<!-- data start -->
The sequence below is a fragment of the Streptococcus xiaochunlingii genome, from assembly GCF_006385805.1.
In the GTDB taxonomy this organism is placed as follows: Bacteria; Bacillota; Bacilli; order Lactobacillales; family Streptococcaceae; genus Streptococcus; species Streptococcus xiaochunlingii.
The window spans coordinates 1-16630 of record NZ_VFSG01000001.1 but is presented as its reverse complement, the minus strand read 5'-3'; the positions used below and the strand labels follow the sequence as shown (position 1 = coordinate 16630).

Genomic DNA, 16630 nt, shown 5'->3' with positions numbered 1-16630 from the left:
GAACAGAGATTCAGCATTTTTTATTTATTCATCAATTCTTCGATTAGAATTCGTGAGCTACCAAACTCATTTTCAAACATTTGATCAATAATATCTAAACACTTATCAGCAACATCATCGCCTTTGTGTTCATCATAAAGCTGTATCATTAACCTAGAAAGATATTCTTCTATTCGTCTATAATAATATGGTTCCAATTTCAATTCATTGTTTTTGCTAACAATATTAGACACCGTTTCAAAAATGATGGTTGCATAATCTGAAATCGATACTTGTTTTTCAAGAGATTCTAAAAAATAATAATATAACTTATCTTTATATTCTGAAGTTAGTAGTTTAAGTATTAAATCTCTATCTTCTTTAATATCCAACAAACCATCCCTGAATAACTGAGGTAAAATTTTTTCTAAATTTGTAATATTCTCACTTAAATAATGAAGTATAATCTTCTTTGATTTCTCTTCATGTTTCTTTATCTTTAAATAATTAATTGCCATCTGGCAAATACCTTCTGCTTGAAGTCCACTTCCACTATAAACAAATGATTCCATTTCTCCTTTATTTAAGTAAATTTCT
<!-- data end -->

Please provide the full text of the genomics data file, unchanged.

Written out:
The sequence below is a fragment of the Streptococcus xiaochunlingii genome, from assembly GCF_006385805.1.
In the GTDB taxonomy this organism is placed as follows: Bacteria; Bacillota; Bacilli; order Lactobacillales; family Streptococcaceae; genus Streptococcus; species Streptococcus xiaochunlingii.
The window spans coordinates 1-16630 of record NZ_VFSG01000001.1 but is presented as its reverse complement, the minus strand read 5'-3'; the positions used below and the strand labels follow the sequence as shown (position 1 = coordinate 16630).

Genomic DNA, 16630 nt, shown 5'->3' with positions numbered 1-16630 from the left:
GAACAGAGATTCAGCATTTTTTATTTATTCATCAATTCTTCGATTAGAATTCGTGAGCTACCAAACTCATTTTCAAACATTTGATCAATAATATCTAAACACTTATCAGCAACATCATCGCCTTTGTGTTCATCATAAAGCTGTATCATTAACCTAGAAAGATATTCTTCTATTCGTCTATAATAATATGGTTCCAATTTCAATTCATTGTTTTTGCTAACAATATTAGACACCGTTTCAAAAATGATGGTTGCATAATCTGAAATCGATACTTGTTTTTCAAGAGATTCTAAAAAATAATAATATAACTTATCTTTATATTCTGAAGTTAGTAGTTTAAGTATTAAATCTCTATCTTCTTTAATATCCAACAAACCATCCCTGAATAACTGAGGTAAAATTTTTTCTAAATTTGTAATATTCTCACTTAAATAATGAAGTATAATCTTCTTTGATTTCTCTTCATGTTTCTTTATCTTTAAATAATTAATTGCCATCTGGCAAATACCTTCTGCTTGAAGTCCACTTCCACTATAAACAAATGATTCCATTTCTCCTTTATTTAAGTAAATTTCT